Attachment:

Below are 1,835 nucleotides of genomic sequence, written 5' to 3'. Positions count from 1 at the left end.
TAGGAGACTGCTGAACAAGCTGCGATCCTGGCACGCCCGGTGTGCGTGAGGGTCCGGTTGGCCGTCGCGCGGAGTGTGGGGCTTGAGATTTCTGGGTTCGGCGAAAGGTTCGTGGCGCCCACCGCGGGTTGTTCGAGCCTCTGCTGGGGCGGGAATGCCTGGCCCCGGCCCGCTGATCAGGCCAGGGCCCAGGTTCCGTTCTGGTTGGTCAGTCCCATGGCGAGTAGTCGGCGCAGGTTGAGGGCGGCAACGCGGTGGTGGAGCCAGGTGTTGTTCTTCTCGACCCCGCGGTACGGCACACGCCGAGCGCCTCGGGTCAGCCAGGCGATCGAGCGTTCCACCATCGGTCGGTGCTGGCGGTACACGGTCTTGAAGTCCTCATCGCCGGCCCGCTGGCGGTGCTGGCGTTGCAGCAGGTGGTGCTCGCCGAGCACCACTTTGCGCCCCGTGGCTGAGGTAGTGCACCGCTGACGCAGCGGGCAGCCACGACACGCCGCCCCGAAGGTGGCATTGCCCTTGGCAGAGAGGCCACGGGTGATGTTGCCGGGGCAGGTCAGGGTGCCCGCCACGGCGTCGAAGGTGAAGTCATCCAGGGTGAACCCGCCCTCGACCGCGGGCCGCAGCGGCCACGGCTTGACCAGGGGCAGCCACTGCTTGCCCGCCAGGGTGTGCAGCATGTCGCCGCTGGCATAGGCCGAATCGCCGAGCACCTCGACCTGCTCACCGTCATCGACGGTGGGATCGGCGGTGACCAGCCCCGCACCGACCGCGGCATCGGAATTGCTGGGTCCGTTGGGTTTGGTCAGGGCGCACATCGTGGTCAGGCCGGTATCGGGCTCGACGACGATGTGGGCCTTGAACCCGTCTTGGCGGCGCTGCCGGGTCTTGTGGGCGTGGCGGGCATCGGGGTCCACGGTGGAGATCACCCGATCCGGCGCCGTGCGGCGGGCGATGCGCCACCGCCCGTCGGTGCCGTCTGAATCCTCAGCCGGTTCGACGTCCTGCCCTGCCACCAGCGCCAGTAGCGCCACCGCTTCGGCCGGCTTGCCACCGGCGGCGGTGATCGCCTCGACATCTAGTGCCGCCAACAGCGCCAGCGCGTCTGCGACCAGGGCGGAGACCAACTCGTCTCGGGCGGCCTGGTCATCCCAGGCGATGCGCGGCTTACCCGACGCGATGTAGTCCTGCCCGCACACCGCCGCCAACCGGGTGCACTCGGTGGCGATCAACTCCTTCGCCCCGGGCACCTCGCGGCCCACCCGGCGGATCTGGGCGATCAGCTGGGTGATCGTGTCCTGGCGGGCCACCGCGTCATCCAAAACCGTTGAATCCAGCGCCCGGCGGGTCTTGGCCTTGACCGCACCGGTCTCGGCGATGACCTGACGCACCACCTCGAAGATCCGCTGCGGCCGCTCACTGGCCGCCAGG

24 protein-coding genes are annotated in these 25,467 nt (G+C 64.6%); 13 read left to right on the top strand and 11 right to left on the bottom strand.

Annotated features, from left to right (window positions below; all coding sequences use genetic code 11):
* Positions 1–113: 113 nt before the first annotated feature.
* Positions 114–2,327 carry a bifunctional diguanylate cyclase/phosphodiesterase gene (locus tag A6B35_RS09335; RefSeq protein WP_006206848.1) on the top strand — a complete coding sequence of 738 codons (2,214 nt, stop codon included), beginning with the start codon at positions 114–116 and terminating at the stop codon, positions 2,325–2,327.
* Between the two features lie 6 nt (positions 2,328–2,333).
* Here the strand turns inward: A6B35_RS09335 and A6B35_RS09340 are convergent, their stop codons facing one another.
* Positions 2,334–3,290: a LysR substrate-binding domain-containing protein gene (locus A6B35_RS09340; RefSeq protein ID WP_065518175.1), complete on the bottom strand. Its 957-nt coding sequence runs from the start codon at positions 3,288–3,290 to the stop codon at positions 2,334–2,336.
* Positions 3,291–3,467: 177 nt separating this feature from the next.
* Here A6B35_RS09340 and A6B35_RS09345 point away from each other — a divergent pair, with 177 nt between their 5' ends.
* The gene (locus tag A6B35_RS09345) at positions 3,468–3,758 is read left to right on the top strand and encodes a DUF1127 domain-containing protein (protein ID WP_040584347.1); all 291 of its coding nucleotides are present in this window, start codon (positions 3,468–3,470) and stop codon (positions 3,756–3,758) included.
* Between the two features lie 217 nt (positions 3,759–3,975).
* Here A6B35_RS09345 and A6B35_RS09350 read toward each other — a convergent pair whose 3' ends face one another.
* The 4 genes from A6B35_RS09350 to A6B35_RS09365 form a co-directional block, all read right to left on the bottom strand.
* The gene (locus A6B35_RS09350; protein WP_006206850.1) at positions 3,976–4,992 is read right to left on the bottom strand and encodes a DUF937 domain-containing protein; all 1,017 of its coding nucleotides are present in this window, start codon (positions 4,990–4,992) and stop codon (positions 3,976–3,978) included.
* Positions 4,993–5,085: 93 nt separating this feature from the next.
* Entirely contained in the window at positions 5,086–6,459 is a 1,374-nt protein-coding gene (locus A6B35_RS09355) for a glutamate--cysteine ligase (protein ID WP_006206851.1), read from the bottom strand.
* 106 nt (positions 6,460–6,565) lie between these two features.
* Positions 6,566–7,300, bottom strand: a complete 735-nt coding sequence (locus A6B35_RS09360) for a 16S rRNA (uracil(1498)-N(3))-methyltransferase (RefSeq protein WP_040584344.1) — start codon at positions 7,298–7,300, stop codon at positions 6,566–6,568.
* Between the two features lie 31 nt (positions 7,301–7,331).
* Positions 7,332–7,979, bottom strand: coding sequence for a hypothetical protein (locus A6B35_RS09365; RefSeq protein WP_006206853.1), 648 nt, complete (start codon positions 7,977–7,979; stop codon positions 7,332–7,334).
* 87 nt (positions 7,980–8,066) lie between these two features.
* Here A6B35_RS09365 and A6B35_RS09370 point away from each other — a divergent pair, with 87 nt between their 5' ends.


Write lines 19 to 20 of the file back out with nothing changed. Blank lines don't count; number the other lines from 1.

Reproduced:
* 106 nt (positions 6,460–6,565) lie between these two features.
* Positions 6,566–7,300, bottom strand: a complete 735-nt coding sequence (locus A6B35_RS09360) for a 16S rRNA (uracil(1498)-N(3))-methyltransferase (RefSeq protein WP_040584344.1) — start codon at positions 7,298–7,300, stop codon at positions 6,566–6,568.